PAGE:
A parental transcriptional response to microsporidia infection induces inherited immunity in offspring | New Voices in Infection Biology
- Datum: 31.03.2021
- Uhrzeit: 16:00
- Vortragende(r): Aaron Reinke
- University of Toronto
- Ort: Zoom video conference
- Gastgeber: Igor Iatsenko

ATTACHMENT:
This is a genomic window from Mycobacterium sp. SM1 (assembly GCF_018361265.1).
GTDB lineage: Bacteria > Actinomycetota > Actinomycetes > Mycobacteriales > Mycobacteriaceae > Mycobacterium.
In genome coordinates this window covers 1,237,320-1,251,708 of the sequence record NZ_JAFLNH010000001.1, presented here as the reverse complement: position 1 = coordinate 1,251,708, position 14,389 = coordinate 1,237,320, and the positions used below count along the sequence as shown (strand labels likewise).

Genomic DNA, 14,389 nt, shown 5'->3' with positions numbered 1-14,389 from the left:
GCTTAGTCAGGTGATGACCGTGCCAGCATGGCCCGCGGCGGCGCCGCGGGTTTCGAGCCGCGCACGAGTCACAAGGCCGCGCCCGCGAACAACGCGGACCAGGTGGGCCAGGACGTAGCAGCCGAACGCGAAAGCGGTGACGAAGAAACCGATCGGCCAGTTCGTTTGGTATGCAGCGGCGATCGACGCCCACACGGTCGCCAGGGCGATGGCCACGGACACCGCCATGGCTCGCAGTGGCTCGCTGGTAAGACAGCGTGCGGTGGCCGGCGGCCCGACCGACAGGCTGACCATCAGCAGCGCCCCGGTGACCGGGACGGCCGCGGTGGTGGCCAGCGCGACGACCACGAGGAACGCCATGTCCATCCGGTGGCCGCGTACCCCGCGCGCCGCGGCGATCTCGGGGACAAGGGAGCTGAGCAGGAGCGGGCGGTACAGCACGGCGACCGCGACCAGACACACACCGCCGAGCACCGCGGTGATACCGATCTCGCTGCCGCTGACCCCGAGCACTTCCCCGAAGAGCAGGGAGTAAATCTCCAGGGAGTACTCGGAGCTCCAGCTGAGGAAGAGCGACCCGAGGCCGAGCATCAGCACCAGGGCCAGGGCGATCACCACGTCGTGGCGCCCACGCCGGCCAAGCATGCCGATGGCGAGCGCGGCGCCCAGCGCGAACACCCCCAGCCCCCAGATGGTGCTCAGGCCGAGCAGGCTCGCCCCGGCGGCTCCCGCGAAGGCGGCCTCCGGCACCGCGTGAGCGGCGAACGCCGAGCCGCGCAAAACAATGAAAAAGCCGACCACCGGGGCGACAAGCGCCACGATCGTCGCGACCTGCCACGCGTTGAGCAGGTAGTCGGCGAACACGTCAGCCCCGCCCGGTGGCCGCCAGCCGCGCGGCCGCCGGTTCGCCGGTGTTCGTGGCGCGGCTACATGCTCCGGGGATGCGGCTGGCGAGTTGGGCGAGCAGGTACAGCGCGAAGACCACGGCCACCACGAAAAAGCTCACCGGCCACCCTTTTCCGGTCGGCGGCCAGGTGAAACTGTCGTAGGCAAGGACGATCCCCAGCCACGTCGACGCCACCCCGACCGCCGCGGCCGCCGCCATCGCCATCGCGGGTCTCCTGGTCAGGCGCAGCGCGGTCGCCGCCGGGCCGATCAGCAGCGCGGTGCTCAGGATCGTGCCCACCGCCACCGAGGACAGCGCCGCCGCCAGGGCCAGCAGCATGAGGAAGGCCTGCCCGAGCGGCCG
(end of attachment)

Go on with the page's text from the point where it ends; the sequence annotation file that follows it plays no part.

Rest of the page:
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The transfer of immunity from parents to offspring is important for promoting survival of progeny. The mechanisms of how this immunity is induced in the parent are mostly unknown. Using Nematocida parisii, a natural microsporidian pathogen of Caenorhabditis elegans, we show that N. parisii-infected worms produce primed offspring that are resistant to microsporidia infection. Immunity prevents host cell invasion by N. parisii and also enhances survival to the bacterial pathogen Pseudomonas aeruginosa. Further, we show that intergenerational immunity is triggered by the host transcriptional response to infection, which can also be induced through maternal somatic depletion of negative regulators PALS-22 and the retinoblastoma protein ortholog, LIN-35. Other stresses, such as viral infection and cadmium, that induce a similar transcriptional response, also induce immunity in progeny. Our results demonstrate that distinct stimuli can induce intergenerational immunity to provide resistance against multiple classes of pathogens. These results show that activation of an innate immune response against a pathogen is used not only to provide protection within a generation, but to the next generation.